Our EndoChampions are Board appointed; they are someone who has achieved something extraordinary within their community to raise funds and increase awareness for Endometriosis.
Laura Furiosi is from Brisbane, Queensland. Laura is the founder and CEO of an award winning international brand Rashoodz Swimwear and mother of three. Laura has been battling endometriosis for the past 15 years, but has not let it hold her back for accomplishing her goals in the business world. Creating her brand from scratch, she has grown it to be sold internationally and Australia wide. Going on 15 surgeries now, she hopes that she can inspire others to learn ways to achieve despite the disease. Even if it meant working from the hospital bed, she has never given up. Laura hopes to help raise awareness and funds for research so that her own daughters don’t have to struggle as she has.
Mackenzie Ravn is a journalist with 7 News on the Gold Coast, in Queensland. Now 24, she’s been battling endometriosis since the age of 15 but only found out what was causing her pain during her first operation in 2012. Mackenzie has since undergone further surgery but now lives with a management plan, involving a restricted diet to keep her flare-ups under control. Broadcast journalism can be a hectic industry, and Mackenzie refuses to let her endometriosis get in the way of doing her job. It’s a task made much easier now she has been able to find a pain management plan that works for her. By being an Endo Champion, she hopes to help end the silence surrounding endometriosis, by speaking up and sharing her story so others can recognise their symptoms earlier.
Mackenzie hopes sharing her experience will help to increase the conversation around the disease so women know their life doesn’t have to stop when they’re diagnosed with endometriosis. She also wants more women to have access to information on how to manage the disease, so they too can try to stop it from getting in the way of the things they want to achieve in life.
Being diagnosed with endometriosis can be life-changing, but it doesn’t have to be life ending. In fact, I strongly believe those of us living with this disease is only made so much stronger by the challenges it throws our way, and that strength can work wonders in all aspects of our lives.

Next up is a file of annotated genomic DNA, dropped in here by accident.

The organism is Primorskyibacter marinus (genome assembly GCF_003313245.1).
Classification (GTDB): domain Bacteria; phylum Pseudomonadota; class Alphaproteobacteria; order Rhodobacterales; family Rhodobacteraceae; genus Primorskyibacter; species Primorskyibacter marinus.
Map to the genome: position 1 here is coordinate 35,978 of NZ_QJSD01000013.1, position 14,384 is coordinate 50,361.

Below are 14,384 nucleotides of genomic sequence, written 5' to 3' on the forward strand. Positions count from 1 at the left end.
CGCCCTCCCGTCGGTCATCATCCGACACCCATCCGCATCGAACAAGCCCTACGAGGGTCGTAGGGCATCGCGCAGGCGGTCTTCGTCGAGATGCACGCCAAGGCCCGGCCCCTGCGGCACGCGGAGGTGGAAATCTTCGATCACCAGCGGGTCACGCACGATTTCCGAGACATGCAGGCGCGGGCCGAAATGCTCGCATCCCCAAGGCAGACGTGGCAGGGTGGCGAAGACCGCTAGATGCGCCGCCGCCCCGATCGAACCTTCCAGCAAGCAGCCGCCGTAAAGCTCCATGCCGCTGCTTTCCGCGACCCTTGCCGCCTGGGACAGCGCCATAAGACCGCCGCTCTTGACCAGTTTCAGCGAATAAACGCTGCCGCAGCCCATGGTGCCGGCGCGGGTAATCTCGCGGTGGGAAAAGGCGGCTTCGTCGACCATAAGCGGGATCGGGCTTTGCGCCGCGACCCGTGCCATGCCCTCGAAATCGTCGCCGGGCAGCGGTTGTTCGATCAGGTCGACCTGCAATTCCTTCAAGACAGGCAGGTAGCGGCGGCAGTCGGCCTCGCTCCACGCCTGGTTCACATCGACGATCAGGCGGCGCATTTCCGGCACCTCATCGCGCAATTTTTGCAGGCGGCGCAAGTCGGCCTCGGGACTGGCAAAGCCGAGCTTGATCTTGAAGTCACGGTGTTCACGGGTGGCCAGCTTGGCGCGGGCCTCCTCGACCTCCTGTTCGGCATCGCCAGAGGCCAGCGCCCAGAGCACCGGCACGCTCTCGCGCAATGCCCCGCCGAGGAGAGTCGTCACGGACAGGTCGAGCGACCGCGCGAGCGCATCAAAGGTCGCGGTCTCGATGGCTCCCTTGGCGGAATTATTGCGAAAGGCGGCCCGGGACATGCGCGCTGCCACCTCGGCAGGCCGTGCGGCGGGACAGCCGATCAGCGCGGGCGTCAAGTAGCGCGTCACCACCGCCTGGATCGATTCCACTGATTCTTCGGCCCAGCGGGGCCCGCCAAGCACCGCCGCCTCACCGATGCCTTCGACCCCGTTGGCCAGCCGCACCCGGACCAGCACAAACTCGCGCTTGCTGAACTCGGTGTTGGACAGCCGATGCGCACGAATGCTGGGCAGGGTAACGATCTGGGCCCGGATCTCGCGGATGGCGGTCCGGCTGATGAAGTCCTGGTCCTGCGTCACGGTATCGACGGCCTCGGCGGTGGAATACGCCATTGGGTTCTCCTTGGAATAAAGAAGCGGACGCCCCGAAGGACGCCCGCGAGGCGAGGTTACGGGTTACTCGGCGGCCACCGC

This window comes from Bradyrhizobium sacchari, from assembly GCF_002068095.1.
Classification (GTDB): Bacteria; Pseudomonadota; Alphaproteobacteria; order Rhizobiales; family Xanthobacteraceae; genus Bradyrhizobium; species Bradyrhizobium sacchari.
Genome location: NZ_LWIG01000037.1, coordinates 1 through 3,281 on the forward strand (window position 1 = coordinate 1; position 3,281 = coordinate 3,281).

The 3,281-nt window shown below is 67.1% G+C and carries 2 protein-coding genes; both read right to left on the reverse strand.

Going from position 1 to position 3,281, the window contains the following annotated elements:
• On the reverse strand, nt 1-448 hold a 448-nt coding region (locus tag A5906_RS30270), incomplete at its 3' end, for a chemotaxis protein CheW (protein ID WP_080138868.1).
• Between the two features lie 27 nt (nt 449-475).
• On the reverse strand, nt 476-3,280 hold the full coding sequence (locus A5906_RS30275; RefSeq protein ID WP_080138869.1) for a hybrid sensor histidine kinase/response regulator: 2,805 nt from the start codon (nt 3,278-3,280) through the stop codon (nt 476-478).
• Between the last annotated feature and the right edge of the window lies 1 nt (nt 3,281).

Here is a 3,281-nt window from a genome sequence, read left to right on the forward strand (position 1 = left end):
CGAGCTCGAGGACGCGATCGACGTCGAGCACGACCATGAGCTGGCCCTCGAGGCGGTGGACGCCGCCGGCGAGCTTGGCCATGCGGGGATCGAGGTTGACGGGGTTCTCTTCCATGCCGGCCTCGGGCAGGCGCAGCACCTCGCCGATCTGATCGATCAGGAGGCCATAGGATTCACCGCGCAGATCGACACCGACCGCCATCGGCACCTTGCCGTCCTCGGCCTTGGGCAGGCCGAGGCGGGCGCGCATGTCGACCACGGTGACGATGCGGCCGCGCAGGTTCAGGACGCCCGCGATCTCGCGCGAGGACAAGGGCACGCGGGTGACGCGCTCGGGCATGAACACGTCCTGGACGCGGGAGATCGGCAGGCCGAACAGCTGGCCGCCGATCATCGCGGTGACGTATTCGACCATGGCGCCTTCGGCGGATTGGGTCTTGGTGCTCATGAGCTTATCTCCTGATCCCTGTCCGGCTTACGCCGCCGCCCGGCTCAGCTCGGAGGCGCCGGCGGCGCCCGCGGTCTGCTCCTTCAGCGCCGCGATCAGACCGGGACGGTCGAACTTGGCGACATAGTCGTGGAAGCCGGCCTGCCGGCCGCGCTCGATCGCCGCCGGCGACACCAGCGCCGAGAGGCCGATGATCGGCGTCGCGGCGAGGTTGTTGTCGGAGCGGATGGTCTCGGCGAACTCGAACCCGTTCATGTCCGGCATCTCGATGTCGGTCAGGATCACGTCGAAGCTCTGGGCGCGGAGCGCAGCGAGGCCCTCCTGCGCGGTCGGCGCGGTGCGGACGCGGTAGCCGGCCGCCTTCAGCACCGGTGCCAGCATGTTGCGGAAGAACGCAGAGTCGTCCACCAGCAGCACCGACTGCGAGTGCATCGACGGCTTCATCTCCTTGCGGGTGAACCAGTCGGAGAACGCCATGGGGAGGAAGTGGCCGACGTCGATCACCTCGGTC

Ellie Kammer is an artist from Adelaide, South Australia. Ellie creates large, bold oil paintings that are shaped by her struggles with Endometriosis as well as submitted biographies from women all over the world who suffer from Endometriosis and sister diseases.
Ellie has trained under highly established and respected artists and is on the brink of some exciting successes that will see her launch a unique and fulfilling career in the arts.
Through her graphic and unapologetic images, Ellie inspires and encourages women to speak about their experiences with Endometriosis in an open and frank manner in an attempt to educate others and bring comfort to those who have felt, for one reason or another, the need to suppress the emotional weight of living with a chronic illness.
Ellie’s collection of Endometriosis related works will be on display in Adelaide, July 2017.
My name's Tash Hammond, I’ve just turned 18. I live in Port Lincoln, South Australia. A country town on the West Coast. I went to boarding school in Adelaide at Saint Peters Girls. I am now studying a double degree in human nutrition and exercise science at Flinders University.
This may seem detailed to some however this is only a small proportion of what I have been through before my diagnosis, during treatment, and my acceptance of endometriosis.
Endometriosis is a cruel disease without the appropriate treatment. I urge all who think that may have this disease to seek diagnosis and never ever give up. I have had endoscopies, colonoscopies, ultrasounds, iron transfusions, numerous blood tests, and visits to GP’s, specialists and natural therapists in the quest to find a reason for my pain. At 14 most gynaecologists would not even see me until I was 18, I persevered and found the most incredible gynaecologist. Over the next couple of years, and two operations later and much trial and error with contraceptives I now have a combination that works. Read More
Lauren Finelli is from Adelaide, South Australia. Lauren and her husband Carmine appeared on Australia’s highest rating television series, My Kitchen Rules (MKR) – season seven in 2016.
Carmine and Lauren wanted to change their lives, so as soon as the opportunity came knocking, they left their jobs and delayed their plans to start a family, to enter My Kitchen Rules.